You are here

Archived: St Martins Residential Care Limited

All reports

Inspection report

Date of Inspection: 14 September 2011
Date of Publication: 4 November 2011
Inspection Report published 4 November 2011 PDF

Staff should be properly trained and supervised, and have the chance to develop and improve their skills (outcome 14)

Meeting this standard

We checked that people who use this service

  • Are safe and their health and welfare needs are met by competent staff.

How this check was done

Our judgement

Overall we found that St Martins was meeting this essential standard but improvements are required.

The manager had taken steps to ensure the staff team have a real understanding of the needs of people who have dementia and how they can best meet those needs and improve outcomes for people using the service.

Formal one to one staff supervision would help to ensure staff are suitably competent in their role and supported to meet peoples needs.

User experience

Most people living at St Martins have varying levels of dementia and different communication needs. We were therefore unable to fully understand people’s specific issues.

Other evidence

During the first day of our visit to St Martins the manager and deputy manager were facilitating a virtual dementia experience for all care staff, ancillary staff, kitchen staff and the trustees. The virtual dementia experience was a training tool used to simulate physical and cognitive problems that people with dementia may suffer from, for example physical pain and limitation, poor vision, noises in the head, altered sensory perception and disorientation. The prepared environment simulated loss of recognition and layers of confusion. Each participant was given a series of tasks to complete made difficult by these physical and mental challenges.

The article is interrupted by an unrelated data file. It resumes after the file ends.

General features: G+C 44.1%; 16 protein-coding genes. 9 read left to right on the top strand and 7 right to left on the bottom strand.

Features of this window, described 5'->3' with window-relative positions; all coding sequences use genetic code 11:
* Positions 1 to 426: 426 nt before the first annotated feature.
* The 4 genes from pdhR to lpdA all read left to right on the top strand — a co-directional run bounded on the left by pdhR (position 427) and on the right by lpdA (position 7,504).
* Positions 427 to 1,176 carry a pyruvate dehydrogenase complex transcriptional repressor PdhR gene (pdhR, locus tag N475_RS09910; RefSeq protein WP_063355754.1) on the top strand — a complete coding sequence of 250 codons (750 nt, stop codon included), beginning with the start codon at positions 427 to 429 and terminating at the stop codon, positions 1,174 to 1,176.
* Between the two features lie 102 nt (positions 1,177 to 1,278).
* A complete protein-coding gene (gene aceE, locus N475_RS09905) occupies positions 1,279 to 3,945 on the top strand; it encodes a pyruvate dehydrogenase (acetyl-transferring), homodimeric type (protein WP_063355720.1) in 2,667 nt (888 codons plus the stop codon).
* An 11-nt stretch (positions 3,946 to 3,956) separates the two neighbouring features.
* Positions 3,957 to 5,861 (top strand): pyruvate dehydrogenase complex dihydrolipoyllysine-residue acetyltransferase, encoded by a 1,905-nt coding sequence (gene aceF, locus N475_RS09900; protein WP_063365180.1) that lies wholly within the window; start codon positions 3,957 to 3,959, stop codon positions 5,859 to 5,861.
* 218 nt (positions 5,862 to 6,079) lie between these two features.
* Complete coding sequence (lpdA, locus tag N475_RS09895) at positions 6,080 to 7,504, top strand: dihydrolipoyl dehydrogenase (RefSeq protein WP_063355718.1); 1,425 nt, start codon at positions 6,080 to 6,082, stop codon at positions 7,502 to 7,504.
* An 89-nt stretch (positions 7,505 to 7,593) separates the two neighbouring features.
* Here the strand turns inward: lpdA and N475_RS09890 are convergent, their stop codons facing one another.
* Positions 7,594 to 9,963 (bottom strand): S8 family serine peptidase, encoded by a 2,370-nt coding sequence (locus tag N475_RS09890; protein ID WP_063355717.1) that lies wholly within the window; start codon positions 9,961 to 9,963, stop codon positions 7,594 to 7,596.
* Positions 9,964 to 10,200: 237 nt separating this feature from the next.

When asked, the manager told us that she had sought this method of training because she “wanted staff to understand why people with dementia needs may not always respond in a way that staff want them to.” She told us that “although staff would deliver care in a manner they feel people would want, you still need empathy and understanding of what people are experiencing. It is hard to imagine what the lives of people with dementia must be like, and the training provides a window into their world.”

The following day we spoke with members of staff following their experience and they all felt that this method of training was extremely effective. One staff member told us that they did not expect to experience what they did and that they did not realise fully what people they cared for were actually going through. Other staff commented they hadn’t realised how much a visual and/or hearing impairment could create or increase confusion and isolation. Staff used words such as panic, fear, anxiety and apprehension to describe how the experience made them feel.

One staff member said “This different approach to training has enabled me to appreciate and understand more what older people and those with dementia are going through. It is very effective and a complete care plan in itself. It is something I will not forget.”

Another staff member told us that they had learnt more in ten minutes about age and dementia related needs than in previous traditional training sessions.

Everybody with whom we spoke felt that their virtual experience had identified areas where they could improve their practice and outcomes for people. They gave us examples such as giving people time, having patience, speaking clearly and slowly, explaining and reassuring, maintaining respect, dignity and understanding.

The manager told us that the virtual training had motivated staff and provided a firm foundation on which to build further training in this subject area and that she hoped to explore with staff how the home can continue to improve outcomes for people with dementia.

Staff with whom we spoke told us that mostly only the new and less experienced staff received formal one to one supervision sessions. One to one supervision was offered but it was not a mandatory and regular occurrence. They told us that informal group supervision sessions were held and that these provided an arena for staff to address any practice issues. Staff told us that they were not aware of learning and development plans. Formal and recorded supervision provides personal and protected time for staff and the opportunity to discuss their learning and development and ensure that they are suitably competent and supported to meet people’s needs. During discussion the manager agreed that this was an area for improvement and would be addressed.